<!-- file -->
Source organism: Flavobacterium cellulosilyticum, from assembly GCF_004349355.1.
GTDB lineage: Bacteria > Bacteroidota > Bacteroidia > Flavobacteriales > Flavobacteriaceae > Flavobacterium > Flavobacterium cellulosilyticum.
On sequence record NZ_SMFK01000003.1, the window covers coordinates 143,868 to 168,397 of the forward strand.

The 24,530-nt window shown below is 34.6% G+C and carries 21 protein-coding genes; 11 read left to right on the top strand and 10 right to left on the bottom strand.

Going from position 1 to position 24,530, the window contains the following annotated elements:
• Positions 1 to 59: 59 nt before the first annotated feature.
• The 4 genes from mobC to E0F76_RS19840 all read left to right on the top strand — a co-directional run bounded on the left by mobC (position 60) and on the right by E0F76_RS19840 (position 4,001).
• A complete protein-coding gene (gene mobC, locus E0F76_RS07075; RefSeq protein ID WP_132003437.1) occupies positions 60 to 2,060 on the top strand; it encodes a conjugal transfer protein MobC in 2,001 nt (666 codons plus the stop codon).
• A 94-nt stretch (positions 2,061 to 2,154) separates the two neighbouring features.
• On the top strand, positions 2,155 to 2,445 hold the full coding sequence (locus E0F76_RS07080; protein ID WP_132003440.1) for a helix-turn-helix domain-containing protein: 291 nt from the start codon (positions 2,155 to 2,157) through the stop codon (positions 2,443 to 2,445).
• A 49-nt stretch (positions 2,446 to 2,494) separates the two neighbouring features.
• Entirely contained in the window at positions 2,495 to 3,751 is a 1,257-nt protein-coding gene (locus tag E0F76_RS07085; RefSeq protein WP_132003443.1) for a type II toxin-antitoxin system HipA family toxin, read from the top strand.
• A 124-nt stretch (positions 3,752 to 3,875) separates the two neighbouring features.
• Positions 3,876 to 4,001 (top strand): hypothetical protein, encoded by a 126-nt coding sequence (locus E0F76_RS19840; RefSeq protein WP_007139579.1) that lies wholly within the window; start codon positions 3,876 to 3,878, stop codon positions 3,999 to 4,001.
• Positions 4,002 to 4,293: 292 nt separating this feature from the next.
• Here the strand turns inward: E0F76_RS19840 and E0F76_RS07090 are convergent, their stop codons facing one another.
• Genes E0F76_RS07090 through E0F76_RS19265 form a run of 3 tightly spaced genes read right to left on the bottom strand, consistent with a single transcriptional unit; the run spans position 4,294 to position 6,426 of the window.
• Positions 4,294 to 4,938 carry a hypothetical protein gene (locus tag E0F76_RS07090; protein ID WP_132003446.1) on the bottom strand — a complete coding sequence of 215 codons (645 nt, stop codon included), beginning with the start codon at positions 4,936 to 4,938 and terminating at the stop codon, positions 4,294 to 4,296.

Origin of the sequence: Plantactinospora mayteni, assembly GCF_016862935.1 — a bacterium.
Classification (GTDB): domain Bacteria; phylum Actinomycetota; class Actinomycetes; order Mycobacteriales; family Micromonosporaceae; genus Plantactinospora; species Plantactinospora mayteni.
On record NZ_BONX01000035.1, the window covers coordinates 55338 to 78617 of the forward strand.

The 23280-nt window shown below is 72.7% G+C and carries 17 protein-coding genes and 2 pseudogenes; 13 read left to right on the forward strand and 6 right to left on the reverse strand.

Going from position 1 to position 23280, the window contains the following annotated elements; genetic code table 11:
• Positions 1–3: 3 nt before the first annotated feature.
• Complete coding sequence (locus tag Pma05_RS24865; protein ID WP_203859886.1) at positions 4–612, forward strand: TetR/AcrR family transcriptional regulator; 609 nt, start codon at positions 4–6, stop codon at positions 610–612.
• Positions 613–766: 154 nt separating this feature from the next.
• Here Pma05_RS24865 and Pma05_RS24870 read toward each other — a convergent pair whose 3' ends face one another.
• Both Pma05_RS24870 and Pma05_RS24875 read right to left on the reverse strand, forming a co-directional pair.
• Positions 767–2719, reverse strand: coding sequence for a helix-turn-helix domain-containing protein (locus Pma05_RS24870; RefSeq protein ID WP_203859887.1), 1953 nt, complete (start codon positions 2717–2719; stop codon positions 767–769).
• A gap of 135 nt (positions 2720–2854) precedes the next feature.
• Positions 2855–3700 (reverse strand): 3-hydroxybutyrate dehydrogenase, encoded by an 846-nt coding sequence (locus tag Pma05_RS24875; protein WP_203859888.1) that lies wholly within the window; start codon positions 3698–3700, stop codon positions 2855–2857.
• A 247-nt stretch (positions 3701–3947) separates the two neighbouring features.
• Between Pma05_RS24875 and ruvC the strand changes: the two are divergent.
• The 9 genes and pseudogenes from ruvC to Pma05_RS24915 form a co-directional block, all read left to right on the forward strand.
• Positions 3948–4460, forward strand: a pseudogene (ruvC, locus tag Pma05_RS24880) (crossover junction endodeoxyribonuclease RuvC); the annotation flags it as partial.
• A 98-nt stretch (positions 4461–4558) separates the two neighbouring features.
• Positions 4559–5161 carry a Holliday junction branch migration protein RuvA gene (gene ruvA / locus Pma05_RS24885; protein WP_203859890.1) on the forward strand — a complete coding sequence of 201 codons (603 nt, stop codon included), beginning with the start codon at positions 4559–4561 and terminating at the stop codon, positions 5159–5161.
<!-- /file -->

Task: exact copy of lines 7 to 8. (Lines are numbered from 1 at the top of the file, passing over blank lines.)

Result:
• The 4 genes from mobC to E0F76_RS19840 all read left to right on the top strand — a co-directional run bounded on the left by mobC (position 60) and on the right by E0F76_RS19840 (position 4,001).
• A complete protein-coding gene (gene mobC, locus E0F76_RS07075; RefSeq protein ID WP_132003437.1) occupies positions 60 to 2,060 on the top strand; it encodes a conjugal transfer protein MobC in 2,001 nt (666 codons plus the stop codon).